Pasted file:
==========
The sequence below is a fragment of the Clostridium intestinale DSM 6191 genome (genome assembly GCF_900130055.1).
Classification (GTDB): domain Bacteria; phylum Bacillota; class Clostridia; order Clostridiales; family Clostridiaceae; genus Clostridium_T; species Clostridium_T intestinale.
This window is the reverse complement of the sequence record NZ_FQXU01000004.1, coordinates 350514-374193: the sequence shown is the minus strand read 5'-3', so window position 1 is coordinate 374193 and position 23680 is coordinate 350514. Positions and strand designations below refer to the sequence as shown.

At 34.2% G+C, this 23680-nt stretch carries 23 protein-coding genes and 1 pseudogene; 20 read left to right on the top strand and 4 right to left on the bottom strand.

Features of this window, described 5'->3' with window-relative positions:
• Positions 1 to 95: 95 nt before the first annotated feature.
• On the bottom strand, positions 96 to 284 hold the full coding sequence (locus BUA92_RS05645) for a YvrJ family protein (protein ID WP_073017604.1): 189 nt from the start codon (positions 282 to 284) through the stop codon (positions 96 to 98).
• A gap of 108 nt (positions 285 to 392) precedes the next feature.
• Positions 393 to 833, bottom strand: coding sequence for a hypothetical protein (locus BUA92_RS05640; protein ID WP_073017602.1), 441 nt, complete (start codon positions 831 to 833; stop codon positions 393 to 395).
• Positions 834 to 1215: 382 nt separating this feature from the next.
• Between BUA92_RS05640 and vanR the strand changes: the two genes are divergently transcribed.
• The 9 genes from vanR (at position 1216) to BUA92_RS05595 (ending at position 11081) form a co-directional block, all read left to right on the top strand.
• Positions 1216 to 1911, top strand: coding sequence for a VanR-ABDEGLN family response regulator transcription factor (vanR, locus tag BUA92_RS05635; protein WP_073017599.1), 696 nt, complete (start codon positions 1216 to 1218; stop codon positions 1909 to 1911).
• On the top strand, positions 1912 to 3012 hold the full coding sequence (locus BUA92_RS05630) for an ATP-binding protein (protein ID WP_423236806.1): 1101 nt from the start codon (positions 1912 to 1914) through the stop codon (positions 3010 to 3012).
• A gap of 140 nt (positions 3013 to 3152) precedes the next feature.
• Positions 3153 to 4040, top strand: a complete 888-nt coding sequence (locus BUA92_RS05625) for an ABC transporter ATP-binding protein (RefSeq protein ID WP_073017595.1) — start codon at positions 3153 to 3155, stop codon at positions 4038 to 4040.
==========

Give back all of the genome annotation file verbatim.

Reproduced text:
The sequence below is a fragment of the Clostridium intestinale DSM 6191 genome (genome assembly GCF_900130055.1).
Classification (GTDB): domain Bacteria; phylum Bacillota; class Clostridia; order Clostridiales; family Clostridiaceae; genus Clostridium_T; species Clostridium_T intestinale.
This window is the reverse complement of the sequence record NZ_FQXU01000004.1, coordinates 350514-374193: the sequence shown is the minus strand read 5'-3', so window position 1 is coordinate 374193 and position 23680 is coordinate 350514. Positions and strand designations below refer to the sequence as shown.

At 34.2% G+C, this 23680-nt stretch carries 23 protein-coding genes and 1 pseudogene; 20 read left to right on the top strand and 4 right to left on the bottom strand.

Features of this window, described 5'->3' with window-relative positions:
• Positions 1 to 95: 95 nt before the first annotated feature.
• On the bottom strand, positions 96 to 284 hold the full coding sequence (locus BUA92_RS05645) for a YvrJ family protein (protein ID WP_073017604.1): 189 nt from the start codon (positions 282 to 284) through the stop codon (positions 96 to 98).
• A gap of 108 nt (positions 285 to 392) precedes the next feature.
• Positions 393 to 833, bottom strand: coding sequence for a hypothetical protein (locus BUA92_RS05640; protein ID WP_073017602.1), 441 nt, complete (start codon positions 831 to 833; stop codon positions 393 to 395).
• Positions 834 to 1215: 382 nt separating this feature from the next.
• Between BUA92_RS05640 and vanR the strand changes: the two genes are divergently transcribed.
• The 9 genes from vanR (at position 1216) to BUA92_RS05595 (ending at position 11081) form a co-directional block, all read left to right on the top strand.
• Positions 1216 to 1911, top strand: coding sequence for a VanR-ABDEGLN family response regulator transcription factor (vanR, locus tag BUA92_RS05635; protein WP_073017599.1), 696 nt, complete (start codon positions 1216 to 1218; stop codon positions 1909 to 1911).
• On the top strand, positions 1912 to 3012 hold the full coding sequence (locus BUA92_RS05630) for an ATP-binding protein (protein ID WP_423236806.1): 1101 nt from the start codon (positions 1912 to 1914) through the stop codon (positions 3010 to 3012).
• A gap of 140 nt (positions 3013 to 3152) precedes the next feature.
• Positions 3153 to 4040, top strand: a complete 888-nt coding sequence (locus BUA92_RS05625) for an ABC transporter ATP-binding protein (RefSeq protein ID WP_073017595.1) — start codon at positions 3153 to 3155, stop codon at positions 4038 to 4040.